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ReelTalk Movie Reviews
Quest for Knighthood
by Geoffrey D. Roberts

The Letter for the King, an action-packed adventure based on a novel by Tonke Dragt, tells the story of Tiuri and his quest for knighthood in the fictional Kingdom of Dagonaut. Young Tiuri is under intense pressure to succeed because his father, Tiuri the Brave, is renowned throughout the kingdom for his heroics.

Those in the running are given only one opportunity every four years to win the coveted knighthood. The challenges each participant must face are designed to prove the candidate is faithful, helpful and brave. Tiuri (Yannick van de Velde), having successfully completed three challenges, eagerly awaits his final test. The king orders the five teen participants to spend an evening locked inside the Chapel on the Hill. They are allowed to pray but must not eat, drink or talk while there. Nobody can leave until morning when their fathers will arrive to take them to the knighting ceremony. They are warned not to open the door to anyone regardless of the circumstance.

Failure to observe these rules means that an individual will not become a knight the next morning. Tiuri tries hard to ignore loud thumps at the door but is compelled to open it just a crack when a man named Vokia indicates he’s gravely wounded. When Tiuri steps from the building to attend to the man, the door locks behind him. The wounded Vokia begs Tiuri to take a letter addressed to the King of Unauwen. He tells him to deliver it to the Black Knight, who possesses his white shield and has been hiding in the King’s Forest nearby.

After Tiuri accepts the letter, he rides his horse deep into the woods. There he stumbles upon the Black Knight lying on the ground clinging to life. The Knight manages to explain that the letter is of great importance both to Dagonaut and Unauwen. He tells Tiuri how to find a hermit named Menaures (Rüdiger Vogler) who lives in the mountains. He gives Tiuri a ring so the hermit will know who has sent him. Menaures will then guide him through the mountains into Unauwen. Before drawing his last breath, the knight advises Tiuri not to open the letter unless in danger. If impelled to open the letter, he must memorize its contents.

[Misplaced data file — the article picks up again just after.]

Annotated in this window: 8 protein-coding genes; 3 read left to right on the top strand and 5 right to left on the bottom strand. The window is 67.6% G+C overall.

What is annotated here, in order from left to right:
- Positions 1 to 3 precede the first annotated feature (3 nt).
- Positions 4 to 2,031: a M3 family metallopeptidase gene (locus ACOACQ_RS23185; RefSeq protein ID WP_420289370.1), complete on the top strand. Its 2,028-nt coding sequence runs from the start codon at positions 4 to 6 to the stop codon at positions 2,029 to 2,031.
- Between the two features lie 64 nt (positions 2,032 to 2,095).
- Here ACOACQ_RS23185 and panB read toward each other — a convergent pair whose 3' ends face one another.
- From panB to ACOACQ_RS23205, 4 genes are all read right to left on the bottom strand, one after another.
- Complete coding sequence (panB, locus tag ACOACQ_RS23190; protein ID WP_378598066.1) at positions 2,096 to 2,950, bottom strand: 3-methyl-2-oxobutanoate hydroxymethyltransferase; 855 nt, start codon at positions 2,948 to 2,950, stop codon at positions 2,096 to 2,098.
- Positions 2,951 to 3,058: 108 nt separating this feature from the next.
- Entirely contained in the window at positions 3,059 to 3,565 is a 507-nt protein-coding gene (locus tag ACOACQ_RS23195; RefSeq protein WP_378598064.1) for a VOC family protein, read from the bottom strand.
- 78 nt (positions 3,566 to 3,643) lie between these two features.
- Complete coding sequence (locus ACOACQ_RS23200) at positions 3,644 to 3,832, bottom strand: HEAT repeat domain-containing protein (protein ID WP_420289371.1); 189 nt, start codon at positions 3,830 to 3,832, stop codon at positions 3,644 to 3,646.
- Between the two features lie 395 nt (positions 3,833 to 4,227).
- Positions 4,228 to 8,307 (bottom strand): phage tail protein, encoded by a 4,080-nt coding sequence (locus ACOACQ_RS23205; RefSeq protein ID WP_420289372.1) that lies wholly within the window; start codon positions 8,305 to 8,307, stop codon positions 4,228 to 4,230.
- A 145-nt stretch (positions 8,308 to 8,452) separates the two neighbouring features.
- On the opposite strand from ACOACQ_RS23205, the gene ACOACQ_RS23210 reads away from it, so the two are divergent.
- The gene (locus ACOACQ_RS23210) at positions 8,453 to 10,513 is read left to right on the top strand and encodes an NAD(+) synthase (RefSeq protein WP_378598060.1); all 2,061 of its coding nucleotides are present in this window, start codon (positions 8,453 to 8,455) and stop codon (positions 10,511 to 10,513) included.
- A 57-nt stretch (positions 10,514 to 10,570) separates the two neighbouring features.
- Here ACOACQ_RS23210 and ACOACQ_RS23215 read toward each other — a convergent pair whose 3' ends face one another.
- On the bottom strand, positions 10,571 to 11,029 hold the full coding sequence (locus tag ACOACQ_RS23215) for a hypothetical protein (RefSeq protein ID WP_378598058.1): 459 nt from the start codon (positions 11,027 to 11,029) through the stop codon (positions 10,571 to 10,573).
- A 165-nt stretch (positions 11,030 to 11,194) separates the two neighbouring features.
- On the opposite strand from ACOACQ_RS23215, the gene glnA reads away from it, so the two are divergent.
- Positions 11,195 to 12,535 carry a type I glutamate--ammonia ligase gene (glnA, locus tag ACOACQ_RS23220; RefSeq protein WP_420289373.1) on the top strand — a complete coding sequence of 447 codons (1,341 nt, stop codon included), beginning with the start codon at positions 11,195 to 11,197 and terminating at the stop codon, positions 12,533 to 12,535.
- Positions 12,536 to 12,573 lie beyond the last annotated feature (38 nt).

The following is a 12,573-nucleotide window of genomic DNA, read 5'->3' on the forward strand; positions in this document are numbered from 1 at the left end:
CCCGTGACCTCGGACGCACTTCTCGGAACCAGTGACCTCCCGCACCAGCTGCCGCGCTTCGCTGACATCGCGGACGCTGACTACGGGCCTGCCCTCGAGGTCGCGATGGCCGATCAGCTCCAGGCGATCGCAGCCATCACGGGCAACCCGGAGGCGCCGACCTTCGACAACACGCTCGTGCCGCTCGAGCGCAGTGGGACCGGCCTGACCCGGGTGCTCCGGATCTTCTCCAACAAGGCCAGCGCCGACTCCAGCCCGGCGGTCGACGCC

Meanwhile, a man named Jaro (Kees Boot) has been sent to follow and kill Tiuri. Upon reaching his intended victim, Jaro insists he will take Tiuri to Menaures. Fortunately, Jaro is unable to kill his target, for Tiuri saves him from falling to his death.

Tiuri now realizes his enemies lurk everywhere. Even the notorious Red Riders are out to ambush him. Finally reaching Menaures, the old hermit informs the youth he’s too feeble to survive the trek to Unauwen. Instead, he offers the guidance of his faithful servant Piak (Quinten Schram).

Will Tiuri complete his dangerous journey? And how will his actions impact his quest for knighthood?  

Director Pieter Verhoeff pays incredible attention to detail here, especially in the film’s captivating sword fighting sequences. Yannick van de Velde delivers a polished performance in the complex role of Tiuri. Although he makes this character appear stoic, we sense that deep down he’s insecure and fearful.

While the film is suitable for children of all ages, the dialogue is in Dutch with English subtitles, so viewers must be old enough to read in order to understand the story.

The Letter for the King is an official selection of the 2009 Sprockets Toronto International Film Festival for Children. Remaining screenings are April 20th, 22nd and 24th. For more information, go to or call 416-968-FILM.

(Released by Delphis Films; not rated by MPAA.)

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